Even if Carroll continues to devolve in the two remaining years (at $30.2 million) of his contract into another Gerald Wallace, this trade isn’t only about the present. Marks was able to hold out for a first-round selection, a huge win for a club that next June will convey the last of its three first-round picks (not including the 2017 swap that cost Brooklyn the No. 1 overall slot) to Boston courtesy of the 2013 Kevin Garnett/Paul Pierce disaster.
Even with the $11.8 million salary cap hit on this deal, Marks still has about $18 million in room, assuming guarantees totaling $4.8 million are picked up for Quincy Acy, Spencer Dinwiddie, and Archie Goodwin, for further improvements.
That’s bad news for Kentavious Caldwell-Pope, the Pistons’ unrestricted free agent wing who may have been waiting patiently for an offer from the Nets somewhere close to Porter’s neighborhood.
As of now, overbidding for Caldwell-Pope might abet Marks in this “talent acquisition” phase, no matter the position overload, but it would be in direct conflict with his 1A mission of maintaining cap flexibility.
A better use of owner Mikhail Prokhorov’s funds would be the addition of a shooting big, an even rarer commodity than wings.
JaMychal Green (Memphis) and Nikola Mirotic (Chicago) would be ideal “stretch-4″ candidates. Unfortunately, as restricted free agents, an offer to either would force the Nets to go through the same agonizing process as they did with Porter, with minimal odds of coming away with the player in the end. The Porter match made Marks 0-for-4 in his restricted attempts since taking over for Billy King in February 2016.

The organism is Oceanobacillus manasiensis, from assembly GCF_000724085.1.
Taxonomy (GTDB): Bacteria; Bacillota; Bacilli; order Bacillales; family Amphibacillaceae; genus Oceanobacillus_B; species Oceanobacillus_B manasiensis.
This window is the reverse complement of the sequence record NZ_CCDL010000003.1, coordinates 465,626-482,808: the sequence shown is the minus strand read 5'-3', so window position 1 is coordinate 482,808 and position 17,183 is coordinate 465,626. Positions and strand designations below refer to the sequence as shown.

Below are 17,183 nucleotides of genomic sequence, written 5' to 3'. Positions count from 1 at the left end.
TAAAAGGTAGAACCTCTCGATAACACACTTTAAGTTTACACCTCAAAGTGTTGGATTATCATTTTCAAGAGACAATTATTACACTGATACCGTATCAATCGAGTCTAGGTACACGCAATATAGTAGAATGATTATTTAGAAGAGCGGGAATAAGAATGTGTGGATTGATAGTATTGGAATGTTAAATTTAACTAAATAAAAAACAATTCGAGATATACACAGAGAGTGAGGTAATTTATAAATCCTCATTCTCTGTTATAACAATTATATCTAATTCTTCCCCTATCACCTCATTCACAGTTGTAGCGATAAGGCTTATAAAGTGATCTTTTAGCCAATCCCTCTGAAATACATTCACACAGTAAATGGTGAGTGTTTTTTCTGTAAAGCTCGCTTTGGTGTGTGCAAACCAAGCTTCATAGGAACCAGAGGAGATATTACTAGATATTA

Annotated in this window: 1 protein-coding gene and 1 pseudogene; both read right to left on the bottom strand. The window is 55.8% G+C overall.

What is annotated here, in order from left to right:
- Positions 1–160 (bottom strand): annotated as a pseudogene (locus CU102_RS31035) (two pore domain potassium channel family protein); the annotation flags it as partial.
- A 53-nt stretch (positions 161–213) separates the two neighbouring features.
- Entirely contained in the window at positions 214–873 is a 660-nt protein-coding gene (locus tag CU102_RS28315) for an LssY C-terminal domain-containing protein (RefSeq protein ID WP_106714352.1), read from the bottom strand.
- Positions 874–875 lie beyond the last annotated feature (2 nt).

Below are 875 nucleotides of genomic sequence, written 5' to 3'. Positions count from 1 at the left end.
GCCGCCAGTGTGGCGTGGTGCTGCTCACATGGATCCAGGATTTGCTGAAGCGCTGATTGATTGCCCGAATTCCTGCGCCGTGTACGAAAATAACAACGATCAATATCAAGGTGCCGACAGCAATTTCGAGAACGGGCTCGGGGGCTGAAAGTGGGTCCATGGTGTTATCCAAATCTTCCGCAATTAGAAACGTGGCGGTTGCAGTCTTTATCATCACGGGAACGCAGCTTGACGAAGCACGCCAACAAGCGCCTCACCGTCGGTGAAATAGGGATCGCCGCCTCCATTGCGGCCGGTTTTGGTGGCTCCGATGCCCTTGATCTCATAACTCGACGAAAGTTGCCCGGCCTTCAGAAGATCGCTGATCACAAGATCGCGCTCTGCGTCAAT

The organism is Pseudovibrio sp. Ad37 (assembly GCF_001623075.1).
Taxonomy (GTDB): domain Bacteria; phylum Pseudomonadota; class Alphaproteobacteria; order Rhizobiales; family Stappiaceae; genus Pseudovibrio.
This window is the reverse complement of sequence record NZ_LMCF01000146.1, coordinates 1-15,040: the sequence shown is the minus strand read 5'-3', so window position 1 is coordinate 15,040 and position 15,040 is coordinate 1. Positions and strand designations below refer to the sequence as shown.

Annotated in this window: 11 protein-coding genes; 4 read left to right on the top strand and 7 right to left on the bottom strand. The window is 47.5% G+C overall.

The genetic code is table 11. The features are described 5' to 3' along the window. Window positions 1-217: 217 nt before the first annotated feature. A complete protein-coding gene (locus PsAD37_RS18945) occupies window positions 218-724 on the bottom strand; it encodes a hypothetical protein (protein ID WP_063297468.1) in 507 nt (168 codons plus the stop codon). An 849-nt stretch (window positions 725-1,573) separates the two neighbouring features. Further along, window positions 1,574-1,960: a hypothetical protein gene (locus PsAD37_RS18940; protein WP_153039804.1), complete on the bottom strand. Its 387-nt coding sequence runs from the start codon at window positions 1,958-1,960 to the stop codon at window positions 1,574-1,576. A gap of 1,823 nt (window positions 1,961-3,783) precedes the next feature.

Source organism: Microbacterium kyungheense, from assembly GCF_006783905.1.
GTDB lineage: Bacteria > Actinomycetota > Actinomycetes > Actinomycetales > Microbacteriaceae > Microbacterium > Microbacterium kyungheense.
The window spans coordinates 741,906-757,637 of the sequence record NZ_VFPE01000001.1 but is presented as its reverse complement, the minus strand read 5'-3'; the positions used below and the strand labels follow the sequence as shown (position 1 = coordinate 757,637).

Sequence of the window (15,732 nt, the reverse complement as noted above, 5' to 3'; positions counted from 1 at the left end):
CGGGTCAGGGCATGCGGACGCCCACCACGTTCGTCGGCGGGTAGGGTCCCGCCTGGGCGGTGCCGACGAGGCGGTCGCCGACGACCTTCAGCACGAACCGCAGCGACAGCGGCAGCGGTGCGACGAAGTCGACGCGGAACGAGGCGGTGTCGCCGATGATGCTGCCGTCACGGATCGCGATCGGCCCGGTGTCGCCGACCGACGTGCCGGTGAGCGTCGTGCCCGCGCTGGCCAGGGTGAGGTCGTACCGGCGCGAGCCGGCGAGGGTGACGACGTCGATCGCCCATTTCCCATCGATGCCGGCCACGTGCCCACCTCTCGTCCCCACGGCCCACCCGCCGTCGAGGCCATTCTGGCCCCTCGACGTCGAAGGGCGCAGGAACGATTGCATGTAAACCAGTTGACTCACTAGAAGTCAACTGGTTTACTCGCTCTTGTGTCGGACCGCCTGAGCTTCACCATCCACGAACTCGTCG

Ersan Ilyasova should be more easily obtainable given his unrestricted status and the fact that he has worn six different uniforms over the last three seasons. A career 36.6 percent shooter from behind the 3-point line, he’d surely get more respect in Atkinson’s half-court spacing sets than either Trevor Booker or Rondae Hollis-Jefferson. Ilyasova is at least an average defensive rebounder and while his slow foot speed hinders his overall defense, he did lead the league in charges drawn last season (36).
Considering the relatively cheap ($16.4 million over three years) deal signed by Patrick Patterson to play in Oklahoma City, Marks shouldn’t have to break the bank to sign Ilyasova.
If all else fails, Marks can save the space for the trade deadline. Atkinson used the severely undersized Hollis-Jefferson as a slash-4 (it would be a stretch to call him a stretch-4 given his abysmal shooting stats) last season, so I would expect Carroll to play up in certain small-ball configurations. A lineup with Carroll, Jeremy Lin, D’Angelo Russell, Caris LeVert and Timofey Mozgov looks like a real NBA team on paper.
How much better could it be than last season’s 20-62 horror show? That depends on health and how well Atkinson adjusts to the loss of 20-point-per-game scorer Brook Lopez, who Marks sent to Los Angeles in June’s trade that brought in Russell and Mozgov.
We’re not talking playoffs in 2017-18, even in the decimated Eastern Conference, but at least the Nets seem like they’ve finally moved up from rock bottom.
For a FAN’s perspective of the Nets, Jets and the NHL, follow Steve on Twitter @SteveLichtenst1